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  1. Michael Potegal (2013). Revenge: An Adaptive System for Maximizing Fitness, or a Proximate Calculation Arising From Personality and Social-Psychological Processes? Behavioral and Brain Sciences 36 (1):33-34.
    Revenge appears among a of social interactions that includes competition, alliance building (a prerequisite for tribal revenge raids), and so forth. Rather than a modular directly reflecting evolutionary fitness constraints, revenge may be (another) social cost-benefit calculation involving potential or actual aggression and proximately controlled by individual personality characteristics and beliefs that can work against fitness.
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  2. Michael Potegal (2006). Human Cruelty is Rooted in the Reinforcing Effects of Intraspecific Aggression That Subserves Dominance Motivation. Behavioral and Brain Sciences 29 (3):236-237.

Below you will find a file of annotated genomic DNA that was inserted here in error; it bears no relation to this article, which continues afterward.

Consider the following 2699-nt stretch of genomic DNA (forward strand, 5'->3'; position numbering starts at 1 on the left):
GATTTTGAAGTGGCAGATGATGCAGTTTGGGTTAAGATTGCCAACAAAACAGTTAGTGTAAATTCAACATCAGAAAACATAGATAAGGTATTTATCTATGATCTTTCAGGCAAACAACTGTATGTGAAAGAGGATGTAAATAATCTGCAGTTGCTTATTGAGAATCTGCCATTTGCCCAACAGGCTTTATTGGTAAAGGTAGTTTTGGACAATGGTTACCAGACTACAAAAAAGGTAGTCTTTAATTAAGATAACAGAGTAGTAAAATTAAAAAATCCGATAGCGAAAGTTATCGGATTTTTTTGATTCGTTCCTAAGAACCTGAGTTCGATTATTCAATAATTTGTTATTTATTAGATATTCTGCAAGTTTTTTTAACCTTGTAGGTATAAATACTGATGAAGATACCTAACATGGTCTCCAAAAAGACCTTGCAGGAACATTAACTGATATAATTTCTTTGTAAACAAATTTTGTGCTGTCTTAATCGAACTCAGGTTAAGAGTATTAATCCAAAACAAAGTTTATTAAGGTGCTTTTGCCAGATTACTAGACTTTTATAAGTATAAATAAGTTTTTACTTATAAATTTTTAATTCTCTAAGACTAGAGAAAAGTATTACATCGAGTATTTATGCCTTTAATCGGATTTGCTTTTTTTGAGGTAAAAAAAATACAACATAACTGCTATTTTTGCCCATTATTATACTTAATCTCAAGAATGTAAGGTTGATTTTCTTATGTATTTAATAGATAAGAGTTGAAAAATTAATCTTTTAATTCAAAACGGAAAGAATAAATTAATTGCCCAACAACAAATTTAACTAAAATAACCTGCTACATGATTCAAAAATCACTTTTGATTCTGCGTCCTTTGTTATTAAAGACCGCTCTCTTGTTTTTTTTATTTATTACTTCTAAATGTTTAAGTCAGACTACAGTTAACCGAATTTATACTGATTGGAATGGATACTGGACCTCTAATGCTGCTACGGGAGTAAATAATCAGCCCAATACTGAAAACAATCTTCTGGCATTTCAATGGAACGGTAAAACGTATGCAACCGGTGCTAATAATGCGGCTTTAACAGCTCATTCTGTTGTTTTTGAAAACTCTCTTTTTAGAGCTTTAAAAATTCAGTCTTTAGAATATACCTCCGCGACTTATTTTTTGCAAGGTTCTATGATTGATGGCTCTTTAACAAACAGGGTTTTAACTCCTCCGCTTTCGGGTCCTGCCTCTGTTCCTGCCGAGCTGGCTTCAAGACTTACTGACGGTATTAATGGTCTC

Intraspecific aggression (IA), in service to dominance, has far deeper roots in animal behavior and human evolution than does predation. The reinforcing properties of such aggression are most likely to be a major source of human cruelty.
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  3. Michael Potegal (2005). Characteristics of Anger: Notes for a Systems Theory of Emotion. Behavioral and Brain Sciences 28 (2):215-216.
    Although emotion may subserve social function, as with anger-maintaining dominance, emotions are more than variant cognitions. Anger promotes risk-taking, attention-narrowing, and cognitive impairment. The proposition that appraised “blameworthiness” is necessary for anger excludes young children's anger as well as adults' pain-induced anger. To be complete, any systems model of anger must account for its temporal characteristics, including escalation and persistence.
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  4. Michael Potegal (1982). The Special Nature of Spatial Information. Behavioral and Brain Sciences 5 (4):647.
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